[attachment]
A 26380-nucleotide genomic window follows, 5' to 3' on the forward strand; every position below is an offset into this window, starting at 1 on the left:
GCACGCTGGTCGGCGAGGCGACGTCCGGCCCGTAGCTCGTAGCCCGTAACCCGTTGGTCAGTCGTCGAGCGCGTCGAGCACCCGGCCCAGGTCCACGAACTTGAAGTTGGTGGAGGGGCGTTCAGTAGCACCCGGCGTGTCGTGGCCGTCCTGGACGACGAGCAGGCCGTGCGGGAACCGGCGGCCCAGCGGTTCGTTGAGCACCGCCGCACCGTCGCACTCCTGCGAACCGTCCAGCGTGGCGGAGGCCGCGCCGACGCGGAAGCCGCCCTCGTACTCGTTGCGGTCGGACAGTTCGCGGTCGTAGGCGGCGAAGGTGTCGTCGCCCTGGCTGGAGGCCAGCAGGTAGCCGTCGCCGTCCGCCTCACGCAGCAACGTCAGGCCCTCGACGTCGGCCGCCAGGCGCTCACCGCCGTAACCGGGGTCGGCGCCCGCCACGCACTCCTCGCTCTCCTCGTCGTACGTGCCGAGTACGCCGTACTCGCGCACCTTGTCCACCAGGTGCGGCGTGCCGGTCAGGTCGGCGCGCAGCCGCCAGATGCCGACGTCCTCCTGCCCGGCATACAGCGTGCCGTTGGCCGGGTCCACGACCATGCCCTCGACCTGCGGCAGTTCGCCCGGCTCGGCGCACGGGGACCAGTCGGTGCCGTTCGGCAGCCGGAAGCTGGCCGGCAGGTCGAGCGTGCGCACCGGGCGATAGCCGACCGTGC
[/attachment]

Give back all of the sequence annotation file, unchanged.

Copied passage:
A 26380-nucleotide genomic window follows, 5' to 3' on the forward strand; every position below is an offset into this window, starting at 1 on the left:
GCACGCTGGTCGGCGAGGCGACGTCCGGCCCGTAGCTCGTAGCCCGTAACCCGTTGGTCAGTCGTCGAGCGCGTCGAGCACCCGGCCCAGGTCCACGAACTTGAAGTTGGTGGAGGGGCGTTCAGTAGCACCCGGCGTGTCGTGGCCGTCCTGGACGACGAGCAGGCCGTGCGGGAACCGGCGGCCCAGCGGTTCGTTGAGCACCGCCGCACCGTCGCACTCCTGCGAACCGTCCAGCGTGGCGGAGGCCGCGCCGACGCGGAAGCCGCCCTCGTACTCGTTGCGGTCGGACAGTTCGCGGTCGTAGGCGGCGAAGGTGTCGTCGCCCTGGCTGGAGGCCAGCAGGTAGCCGTCGCCGTCCGCCTCACGCAGCAACGTCAGGCCCTCGACGTCGGCCGCCAGGCGCTCACCGCCGTAACCGGGGTCGGCGCCCGCCACGCACTCCTCGCTCTCCTCGTCGTACGTGCCGAGTACGCCGTACTCGCGCACCTTGTCCACCAGGTGCGGCGTGCCGGTCAGGTCGGCGCGCAGCCGCCAGATGCCGACGTCCTCCTGCCCGGCATACAGCGTGCCGTTGGCCGGGTCCACGACCATGCCCTCGACCTGCGGCAGTTCGCCCGGCTCGGCGCACGGGGACCAGTCGGTGCCGTTCGGCAGCCGGAAGCTGGCCGGCAGGTCGAGCGTGCGCACCGGGCGATAGCCGACCGTGC